References

1. Jemal A, Bray F, Center MM. et al. Global cancer statistics. CA Cancer J Clin. 2011;61(2):69-90

2. Parkin DM, Bray F, Ferlay J. et al. Global cancer statistics, 2002. CA Cancer J Clin. 2005;55(2):74-108

3. Ferlay J, Parkin DM, Steliarova-Foucher E. Estimates of cancer incidence and mortality in Europe in 2008. Eur J Cancer. 2010;46(4):765-781

4. Ferlay J, Steliarova-Foucher E, Lortet-Tieulent J. et al. Cancer incidence and mortality patterns in Europe: estimates for 40 countries in 2012. Eur J Cancer. 2013;49(6):1374-1403

5. Lee SG, Kim B, Choi J. et al. Genetic polymorphisms of XRCC1 and risk of gastric cancer. Cancer Lett. 2002;187(1-2):53-60

6. Corso G, Marrelli D, Pedrazzani C. et al. Gastric cardia carcinoma is associated with the promoter -77T>C gene polymorphism of X-ray cross-complementing group 1 (XRCC1). J Gastrointest Surg. 2009;13(12):2233-2238

7. La Vecchia C, Lucchini F, Negri E. et al. Trends of cancer mortality in Europe, 1955-1989: I, Digestive sites. Eur J Cancer. 1992;28(1):132-235

8. Shen H, Xu Y, Qian Y. et al. Polymorphisms of the DNA repair gene XRCC1 and risk of gastric cancer in a Chinese population. Int J Cancer. 2000;88(4):601-606

9. Chen B, Zhou Y, Yang P. et al. Polymorphisms of XRCC1 and gastric cancer susceptibility: a meta-analysis. Mol Biol Rep. 2012;39(2):1305-1313

10. Tahara T, Shibata T, Nakamura M. et al. Effect of genetic polymorphisms related to DNA repair and the xenobiotic pathway on the prognosis and survival of gastric cancer patients. Anticancer Res. 2011;31(2):705-710

11. Stadtlander CT, Waterbor JW. Molecular epidemiology, pathogenesis and prevention of gastric cancer. Carcinogenesis. 1999;20(12):2195-2208

12. Yuan T, Deng S, Chen M. et al. Association of DNA repair gene XRCC1 and XPD polymorphisms with genetic susceptibility to gastric cancer in a Chinese population. Cancer Epidemiol. 2011;35(2):170-174

13. Duarte MC, Colombo J, Rossit AR. et al. Polymorphisms of DNA repair genes XRCC1 and XRCC3, interaction with environmental exposure and risk of chronic gastritis and gastric cancer. World J Gastroenterol. 2005;11(42):6593-6600

14. Liu BM, Liu TM, You BS. et al. Lack of an association between the XRCC1 Arg399Gln polymorphism and gastric cancer based on a meta-analysis. Genet Mol Res. 2012;11(4):3852-3860

15. Li WQ, Zhang L, Ma JL. et al. Association between genetic polymorphisms of DNA base excision repair genes and evolution of precancerous gastric lesions in a Chinese population. Carcinogenesis. 2009;30(3):500-505

16. Ratnasinghe LD, Abnet C, Qiao YL. et al. Polymorphisms of XRCC1 and risk of esophageal and gastric cardia cancer. Cancer Lett. 2004;216(2):157-164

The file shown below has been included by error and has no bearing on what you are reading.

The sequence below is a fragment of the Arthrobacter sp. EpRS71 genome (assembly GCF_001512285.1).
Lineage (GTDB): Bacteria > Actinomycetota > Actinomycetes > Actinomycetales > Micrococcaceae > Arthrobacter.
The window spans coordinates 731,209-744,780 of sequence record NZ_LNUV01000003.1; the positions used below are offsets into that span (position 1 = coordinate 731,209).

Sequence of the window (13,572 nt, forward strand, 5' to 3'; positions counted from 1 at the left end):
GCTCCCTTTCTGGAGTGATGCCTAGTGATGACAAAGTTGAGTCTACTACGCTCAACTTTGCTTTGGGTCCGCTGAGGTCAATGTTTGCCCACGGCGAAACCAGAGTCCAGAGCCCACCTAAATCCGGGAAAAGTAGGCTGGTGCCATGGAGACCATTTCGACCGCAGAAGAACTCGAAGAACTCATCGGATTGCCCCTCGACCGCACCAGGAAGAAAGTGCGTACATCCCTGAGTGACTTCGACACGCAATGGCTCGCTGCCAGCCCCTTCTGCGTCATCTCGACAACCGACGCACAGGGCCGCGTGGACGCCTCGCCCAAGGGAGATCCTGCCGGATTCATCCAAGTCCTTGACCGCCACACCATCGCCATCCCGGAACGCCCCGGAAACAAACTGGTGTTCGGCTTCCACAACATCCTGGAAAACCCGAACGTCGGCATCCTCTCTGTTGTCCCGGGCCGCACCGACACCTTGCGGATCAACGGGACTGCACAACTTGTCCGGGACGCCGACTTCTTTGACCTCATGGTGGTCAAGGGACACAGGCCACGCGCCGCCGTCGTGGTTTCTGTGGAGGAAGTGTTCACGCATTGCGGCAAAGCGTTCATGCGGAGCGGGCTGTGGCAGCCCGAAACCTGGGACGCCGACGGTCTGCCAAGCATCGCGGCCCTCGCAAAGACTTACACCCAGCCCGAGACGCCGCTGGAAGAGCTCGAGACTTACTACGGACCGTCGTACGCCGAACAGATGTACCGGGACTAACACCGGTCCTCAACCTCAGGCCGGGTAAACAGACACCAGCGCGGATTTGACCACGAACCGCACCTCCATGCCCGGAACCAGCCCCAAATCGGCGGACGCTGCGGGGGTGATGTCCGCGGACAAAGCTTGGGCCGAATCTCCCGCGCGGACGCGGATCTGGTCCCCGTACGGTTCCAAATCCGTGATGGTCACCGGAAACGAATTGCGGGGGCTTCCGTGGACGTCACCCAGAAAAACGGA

17. Engin AB, Karahalil B, Karakaya AE. et al. Association between XRCC1 ARG399GLN and P53 ARG72PRO polymorphisms and the risk of gastric and colorectal cancer in Turkish population. Arh Hig Rada Toksikol. 2011;62(3):207-214

18. Geng J, Zhang YW, Huang GC. et al. XRCC1 genetic polymorphism Arg399Gln and gastric cancer risk: A meta-analysis. World J Gastroenterol. 2008;14(43):6733-6737

19. Tahara T, Shibata T, Nakamura M. et al. Association between genetic polymorphisms related to DNA repair or xenobiotic pathways and gastric premalignant conditions. Anticancer Res. 2011;31(4):1459-1465

20. Shen MR, Jones IM, Mohrenweiser H. Nonconservative amino acid substitution variants exist at polymorphic frequency in DNA repair genes in healthy humans. Cancer Res. 1998;58(4):604-608

21. Butkiewicz D, Rusin M, Harris CC. et al. Identification of four single nucleotide polymorphisms in DNA repair genes: XPA and XPB (ERCC3) in Polish population. Hum Mutat. 2000;15(6):577-578

22. Daly AK, Steen VM, Fairbrother KS. et al. CYP2D6 multiallelism. Methods Enzymol. 1996;272:199-210

23. Haliassos A, Chomel JC, Tesson L. et al. Modification of enzymatically amplified DNA for the detection of point mutations. Nucleic Acids Res. 1989;17(9):3606

24. Yuan ZR, Li J, Li JY. et al. SNPs identification and its correlation analysis with milk somatic cell score in bovine MBL1 gene. Mol Biol Rep. 2013;40(1):7-12

25. Yuan ZR, Li JY, Li J. et al. Investigation on BRCA1 SNPs and its effects on mastitis in Chinese commercial cattle. Gene. 2012;505(1):190-194

26. Yuan ZR, Li JY, Li J. et al. Effects of DGAT1 gene on meat and carcass fatness quality in Chinese commercial cattle. Mol Biol Rep. 2013;40(2):1947-1954

27. Zhao CJ, Li N, Deng XM. The establishment of method for identifying SNP genotype by CRS-PCR. Yi Chuan. 2003;25(3):327-329

Author contact

Corresponding address Corresponding author: Wen Qiao, Department of Gastroenterology, The First Affiliated Hospital, Medical School of Xi'an Jiaotong University, No. 277 Yanta West Road, Xi'an710061, Shaanxi Province, People's Republic of China. Tel: +86-029-85324001; Fax: +86-029-85324001 E-mail: wenqiao_12com.


Received 2013-5-29
Accepted 2013-7-1
Published 2013-8-9